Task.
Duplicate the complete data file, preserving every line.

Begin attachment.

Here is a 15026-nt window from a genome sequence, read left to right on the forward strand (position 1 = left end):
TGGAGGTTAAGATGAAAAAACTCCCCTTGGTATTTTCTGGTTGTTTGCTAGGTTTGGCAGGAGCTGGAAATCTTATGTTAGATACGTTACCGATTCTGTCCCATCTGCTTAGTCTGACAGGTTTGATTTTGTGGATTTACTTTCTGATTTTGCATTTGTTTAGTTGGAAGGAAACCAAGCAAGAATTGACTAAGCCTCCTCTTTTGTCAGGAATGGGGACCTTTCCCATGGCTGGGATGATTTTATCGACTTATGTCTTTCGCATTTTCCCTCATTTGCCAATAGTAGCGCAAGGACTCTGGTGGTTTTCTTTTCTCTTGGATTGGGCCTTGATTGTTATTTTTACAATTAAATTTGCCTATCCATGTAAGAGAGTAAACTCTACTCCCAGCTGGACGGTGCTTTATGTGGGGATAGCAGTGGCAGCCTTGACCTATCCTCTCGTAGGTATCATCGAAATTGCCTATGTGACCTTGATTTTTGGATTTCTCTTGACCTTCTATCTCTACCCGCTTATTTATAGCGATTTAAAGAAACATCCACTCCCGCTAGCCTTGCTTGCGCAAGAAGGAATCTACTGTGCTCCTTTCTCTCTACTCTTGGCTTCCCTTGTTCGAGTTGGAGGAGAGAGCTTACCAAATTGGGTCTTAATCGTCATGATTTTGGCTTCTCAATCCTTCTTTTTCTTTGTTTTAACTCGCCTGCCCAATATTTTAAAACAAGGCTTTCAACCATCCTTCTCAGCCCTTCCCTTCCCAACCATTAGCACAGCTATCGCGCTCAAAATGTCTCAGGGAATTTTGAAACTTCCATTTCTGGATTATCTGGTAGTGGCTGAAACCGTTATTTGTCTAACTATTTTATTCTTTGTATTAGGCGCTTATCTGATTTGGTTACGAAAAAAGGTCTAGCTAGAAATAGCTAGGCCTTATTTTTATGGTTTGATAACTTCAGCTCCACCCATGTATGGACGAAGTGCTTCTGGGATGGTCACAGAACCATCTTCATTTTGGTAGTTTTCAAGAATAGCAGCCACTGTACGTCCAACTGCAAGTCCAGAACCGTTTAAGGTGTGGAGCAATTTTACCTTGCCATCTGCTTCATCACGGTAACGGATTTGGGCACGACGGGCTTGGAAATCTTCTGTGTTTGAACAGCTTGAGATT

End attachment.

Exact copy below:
Here is a 15026-nt window from a genome sequence, read left to right on the forward strand (position 1 = left end):
TGGAGGTTAAGATGAAAAAACTCCCCTTGGTATTTTCTGGTTGTTTGCTAGGTTTGGCAGGAGCTGGAAATCTTATGTTAGATACGTTACCGATTCTGTCCCATCTGCTTAGTCTGACAGGTTTGATTTTGTGGATTTACTTTCTGATTTTGCATTTGTTTAGTTGGAAGGAAACCAAGCAAGAATTGACTAAGCCTCCTCTTTTGTCAGGAATGGGGACCTTTCCCATGGCTGGGATGATTTTATCGACTTATGTCTTTCGCATTTTCCCTCATTTGCCAATAGTAGCGCAAGGACTCTGGTGGTTTTCTTTTCTCTTGGATTGGGCCTTGATTGTTATTTTTACAATTAAATTTGCCTATCCATGTAAGAGAGTAAACTCTACTCCCAGCTGGACGGTGCTTTATGTGGGGATAGCAGTGGCAGCCTTGACCTATCCTCTCGTAGGTATCATCGAAATTGCCTATGTGACCTTGATTTTTGGATTTCTCTTGACCTTCTATCTCTACCCGCTTATTTATAGCGATTTAAAGAAACATCCACTCCCGCTAGCCTTGCTTGCGCAAGAAGGAATCTACTGTGCTCCTTTCTCTCTACTCTTGGCTTCCCTTGTTCGAGTTGGAGGAGAGAGCTTACCAAATTGGGTCTTAATCGTCATGATTTTGGCTTCTCAATCCTTCTTTTTCTTTGTTTTAACTCGCCTGCCCAATATTTTAAAACAAGGCTTTCAACCATCCTTCTCAGCCCTTCCCTTCCCAACCATTAGCACAGCTATCGCGCTCAAAATGTCTCAGGGAATTTTGAAACTTCCATTTCTGGATTATCTGGTAGTGGCTGAAACCGTTATTTGTCTAACTATTTTATTCTTTGTATTAGGCGCTTATCTGATTTGGTTACGAAAAAAGGTCTAGCTAGAAATAGCTAGGCCTTATTTTTATGGTTTGATAACTTCAGCTCCACCCATGTATGGACGAAGTGCTTCTGGGATGGTCACAGAACCATCTTCATTTTGGTAGTTTTCAAGAATAGCAGCCACTGTACGTCCAACTGCAAGTCCAGAACCGTTTAAGGTGTGGAGCAATTTTACCTTGCCATCTGCTTCATCACGGTAACGGATTTGGGCACGACGGGCTTGGAAATCTTCTGTGTTTGAACAGCTTGAGATT